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As communications and transportation technologies have developed and global migration has intensified, people from varying cultural backgrounds have come to work and live side by side. However, the long-term vitality of international relations and civil society requires much more than merely coexisting in mutual tolerance. Through its activities the David Lam Centre draws on the strengths of diversity in the interest of forging ideals and goals shared across cultural horizons.
Since 1989 the David Lam Centre has remained committed to fostering intercultural dialogue through activities that extend across a broad spectrum of social, cultural and economic issues from both contemporary and historical perspectives. The Centre supports and facilitates research collaboration, networking and building the community of Asia-related scholars across campus and internationally. The Centre furthers the involvement of students in educating and researching the Asia-Pacific region. Lastly the Centre mobilizes and transfers knowledge from the academic research community to the Canadian public.
The David See Chai Lam Centre for International Communication was established in 1989 and commenced operations under the founding director, Professor Jan Walls. Funds for establishing the Centre were provided by then Lieutenant Governor of British Columbia, Dr. David See Chai Lam, and matching funds were provided by the Government of Canada. In agreement with the wishes of Dr. Lam, a sizable portion of the endowment was used to construct a suite of administrative offices at the Harbour Centre Campus of Simon Fraser University as a permanent home for the David Lam Centre.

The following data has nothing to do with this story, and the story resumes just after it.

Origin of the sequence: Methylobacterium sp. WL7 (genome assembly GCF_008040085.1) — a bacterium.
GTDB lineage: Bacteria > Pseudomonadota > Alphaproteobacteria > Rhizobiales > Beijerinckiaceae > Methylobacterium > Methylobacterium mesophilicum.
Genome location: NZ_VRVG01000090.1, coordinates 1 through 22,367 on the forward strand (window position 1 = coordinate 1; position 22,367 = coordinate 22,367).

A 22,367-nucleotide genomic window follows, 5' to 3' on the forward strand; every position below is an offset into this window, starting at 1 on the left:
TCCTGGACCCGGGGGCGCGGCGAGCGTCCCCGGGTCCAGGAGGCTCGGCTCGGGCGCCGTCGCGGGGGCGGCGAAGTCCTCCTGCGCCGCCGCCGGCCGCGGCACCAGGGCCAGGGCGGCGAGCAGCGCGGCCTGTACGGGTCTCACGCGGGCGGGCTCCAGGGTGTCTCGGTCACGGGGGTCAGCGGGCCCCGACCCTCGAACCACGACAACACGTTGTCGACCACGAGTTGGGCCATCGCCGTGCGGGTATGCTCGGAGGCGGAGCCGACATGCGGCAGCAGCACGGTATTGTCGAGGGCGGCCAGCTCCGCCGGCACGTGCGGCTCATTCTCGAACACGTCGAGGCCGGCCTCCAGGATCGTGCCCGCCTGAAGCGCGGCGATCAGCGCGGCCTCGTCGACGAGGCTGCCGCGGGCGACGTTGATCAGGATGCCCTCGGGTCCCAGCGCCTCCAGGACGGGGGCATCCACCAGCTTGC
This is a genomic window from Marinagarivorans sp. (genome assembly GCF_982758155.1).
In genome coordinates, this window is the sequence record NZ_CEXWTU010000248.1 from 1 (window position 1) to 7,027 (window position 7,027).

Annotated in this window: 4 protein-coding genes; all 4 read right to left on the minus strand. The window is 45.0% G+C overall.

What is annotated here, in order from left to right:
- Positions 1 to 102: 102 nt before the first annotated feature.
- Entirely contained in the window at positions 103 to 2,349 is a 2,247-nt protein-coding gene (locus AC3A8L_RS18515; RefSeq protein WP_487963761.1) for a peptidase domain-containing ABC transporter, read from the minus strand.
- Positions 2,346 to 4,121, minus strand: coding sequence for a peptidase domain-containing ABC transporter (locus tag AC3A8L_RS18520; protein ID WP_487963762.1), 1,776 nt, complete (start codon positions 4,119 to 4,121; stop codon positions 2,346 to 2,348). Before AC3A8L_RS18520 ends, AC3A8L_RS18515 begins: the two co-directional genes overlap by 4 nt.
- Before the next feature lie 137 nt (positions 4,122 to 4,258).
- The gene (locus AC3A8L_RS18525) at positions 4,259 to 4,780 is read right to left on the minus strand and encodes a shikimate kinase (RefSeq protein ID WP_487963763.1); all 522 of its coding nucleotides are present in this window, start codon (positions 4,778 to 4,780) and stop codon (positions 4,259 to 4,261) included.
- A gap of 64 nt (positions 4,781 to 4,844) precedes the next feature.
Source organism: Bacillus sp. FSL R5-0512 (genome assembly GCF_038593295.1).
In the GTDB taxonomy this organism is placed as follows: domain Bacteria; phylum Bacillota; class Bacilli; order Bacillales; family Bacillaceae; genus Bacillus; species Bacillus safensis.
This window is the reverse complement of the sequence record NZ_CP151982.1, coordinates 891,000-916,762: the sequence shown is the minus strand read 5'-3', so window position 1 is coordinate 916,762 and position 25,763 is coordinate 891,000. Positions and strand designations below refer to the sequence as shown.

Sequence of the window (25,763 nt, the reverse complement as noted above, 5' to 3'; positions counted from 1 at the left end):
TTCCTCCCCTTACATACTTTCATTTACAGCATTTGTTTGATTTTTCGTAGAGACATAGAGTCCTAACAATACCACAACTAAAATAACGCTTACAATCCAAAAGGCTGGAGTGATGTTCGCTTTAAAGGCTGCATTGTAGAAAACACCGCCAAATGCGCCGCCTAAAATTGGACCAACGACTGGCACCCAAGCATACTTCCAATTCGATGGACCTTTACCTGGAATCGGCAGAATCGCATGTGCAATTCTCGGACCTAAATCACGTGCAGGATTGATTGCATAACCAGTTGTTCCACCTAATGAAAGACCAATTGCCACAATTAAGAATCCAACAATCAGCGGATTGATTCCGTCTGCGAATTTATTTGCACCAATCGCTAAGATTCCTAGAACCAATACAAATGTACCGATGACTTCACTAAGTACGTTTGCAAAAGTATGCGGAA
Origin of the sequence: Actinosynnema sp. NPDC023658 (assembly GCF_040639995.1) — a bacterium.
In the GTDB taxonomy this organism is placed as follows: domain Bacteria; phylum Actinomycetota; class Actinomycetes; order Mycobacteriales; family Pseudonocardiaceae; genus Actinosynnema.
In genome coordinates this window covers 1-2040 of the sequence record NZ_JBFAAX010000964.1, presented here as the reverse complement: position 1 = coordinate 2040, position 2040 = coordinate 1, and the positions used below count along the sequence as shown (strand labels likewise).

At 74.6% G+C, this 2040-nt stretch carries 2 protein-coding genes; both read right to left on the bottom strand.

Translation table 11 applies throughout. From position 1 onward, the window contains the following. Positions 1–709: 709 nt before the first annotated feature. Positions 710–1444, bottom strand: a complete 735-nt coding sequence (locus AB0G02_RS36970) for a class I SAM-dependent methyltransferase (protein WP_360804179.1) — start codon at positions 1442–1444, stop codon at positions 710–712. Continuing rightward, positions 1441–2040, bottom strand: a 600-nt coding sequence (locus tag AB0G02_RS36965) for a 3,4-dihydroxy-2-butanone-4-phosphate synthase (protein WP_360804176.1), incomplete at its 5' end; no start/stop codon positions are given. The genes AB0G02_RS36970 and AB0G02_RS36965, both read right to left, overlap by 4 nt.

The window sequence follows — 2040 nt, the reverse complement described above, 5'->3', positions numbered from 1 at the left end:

The David Lam Centre has served as an active link between SFU and the wider community over the past two decades and has supported activities related to intercultural communication through the teaching of Korean, Japanese, Mandarin Chinese and Cantonese. It has also sponsored frequent academic and public events related to Asian art, literature, history, film and philosophy. Beyond this work the Centre has made its expertise and resources available in support of organizations that share an interest in fostering intercultural understanding.
The David Lam Centre continues to use its limited resources prudently to partner with units within SFU in support of academic conferences and symposia. The Centre is also open to working with community groups who provide opportunities for the general public to engage in cultural exchange and education and in substantive discussions of pressing issues.